Former nursing home, long-vacant, gets revamped


The three-story former nursing home will be re-purposed into 70 affordable apartment units, and could open as soon as January 2014. (Patrick Larkin/Review)

At 324 Johnson Parkway sits a giant, unused building, that was once a nursing home. The site’s been empty for more than four years.

But that may change in short order. A developer is making a move to convert the property into 70 inexpensive apartment units.

And a $719,400 grant will help them do so -- the Metropolitan Council gave them the funds in order to get rid of asbestos that’s covering the interiors from floor to ceiling. It also helps remove lead-based paint and mercury from the building.

“We were surprised at the amount of contaminants,” said Jim Lavalle, owner of TJL Development Corporation, the project’s developer.

The sum will help keep the 70 new apartments cheap for tenants, said LaValle. He said apartments will cost under $1 per square foot. This would mean a 2-bedroom unit, at about 750 square feet, would cost $750 a month or less in rent, he said.

Without the funds it would have been closer to $1.20 or $1.25 a foot, he added.

The Metropolitan Council trumpets the grant as a way to get the building back on the tax roll.

Abatement “helps to take the building of the list of vacant buildings and actually develop it,” said Jennifer Jordan, project manager for St. Paul Planning and Economic Development. PED applied for the grant on behalf of the developer.

The grant money was the largest single amount awarded through $2.5 million in contamination cleanup funds from Metropolitan Council.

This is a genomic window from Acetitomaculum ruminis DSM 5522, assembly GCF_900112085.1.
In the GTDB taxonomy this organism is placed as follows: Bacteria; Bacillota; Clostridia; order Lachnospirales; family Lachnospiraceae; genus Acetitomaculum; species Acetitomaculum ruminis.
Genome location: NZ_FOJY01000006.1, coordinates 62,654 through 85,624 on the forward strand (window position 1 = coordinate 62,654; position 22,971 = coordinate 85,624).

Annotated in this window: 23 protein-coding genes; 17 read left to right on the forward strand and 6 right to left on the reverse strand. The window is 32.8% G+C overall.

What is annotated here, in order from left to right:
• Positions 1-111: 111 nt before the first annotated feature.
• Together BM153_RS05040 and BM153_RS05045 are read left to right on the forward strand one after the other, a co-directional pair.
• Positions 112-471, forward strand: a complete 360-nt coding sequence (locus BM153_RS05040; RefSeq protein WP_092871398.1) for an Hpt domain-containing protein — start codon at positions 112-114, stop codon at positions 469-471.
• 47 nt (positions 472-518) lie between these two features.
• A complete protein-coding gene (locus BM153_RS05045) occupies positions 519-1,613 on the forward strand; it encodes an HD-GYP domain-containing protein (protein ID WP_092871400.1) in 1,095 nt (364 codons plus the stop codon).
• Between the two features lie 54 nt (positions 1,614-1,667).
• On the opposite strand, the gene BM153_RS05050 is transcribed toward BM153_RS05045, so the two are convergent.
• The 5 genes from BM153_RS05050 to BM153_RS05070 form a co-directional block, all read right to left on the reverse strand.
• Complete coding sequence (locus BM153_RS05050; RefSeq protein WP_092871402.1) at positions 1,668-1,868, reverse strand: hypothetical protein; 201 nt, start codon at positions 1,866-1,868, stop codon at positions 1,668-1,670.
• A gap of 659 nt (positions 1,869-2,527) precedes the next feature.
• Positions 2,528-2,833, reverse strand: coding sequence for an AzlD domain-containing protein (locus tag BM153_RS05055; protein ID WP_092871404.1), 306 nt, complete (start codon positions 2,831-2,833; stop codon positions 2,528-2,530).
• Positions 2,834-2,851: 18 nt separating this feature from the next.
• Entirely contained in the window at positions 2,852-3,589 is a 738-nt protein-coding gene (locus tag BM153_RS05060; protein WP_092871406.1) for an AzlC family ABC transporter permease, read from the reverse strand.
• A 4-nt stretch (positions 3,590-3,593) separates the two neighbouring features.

Combined, the grants doled out “will help clean up 28 acres, create or retain more than 1,700 jobs, increase the net tax base by $1.6 million, help to produce 168 affordable homes and encourage nearly $117 million in private investment,” said Susan Haigh, council chair for the Metropolitan Council, in a statement.

Keeping cheap through recycling

LaValle said revamping the property means essentially gutting it, pulling out floors, walls, ceilings and windows, but keeping the bones. Being able to use the existing structure will keep the rental costs down, he explained.

“We’ll essentially give this thing a bubble bath, a shave, and a haircut,” he said.

Crunching the numbers on that, he figures the apartments, which will range from 1 to 4 bedrooms, will be “keeping with market rates in the neighborhood,” while providing what are basically brand new units.

In terms of the specific layouts or design, it’s too early in the process to know.

In addition to the interior renovations, LaValle said they’ll be updating parking, installing amenities such as play areas for kids, and demolishing a garage structure on the premises. Construction should start late this month or in early August, once funds are in order, he said. From there, getting the place ship shape to begin renting should happen in a matter of months – LaValle projects they could be renting out units in the first quarter of 2014.

Contact Patrick Larkin at 651-748-7816 or at eastside@lillienews.com.
 

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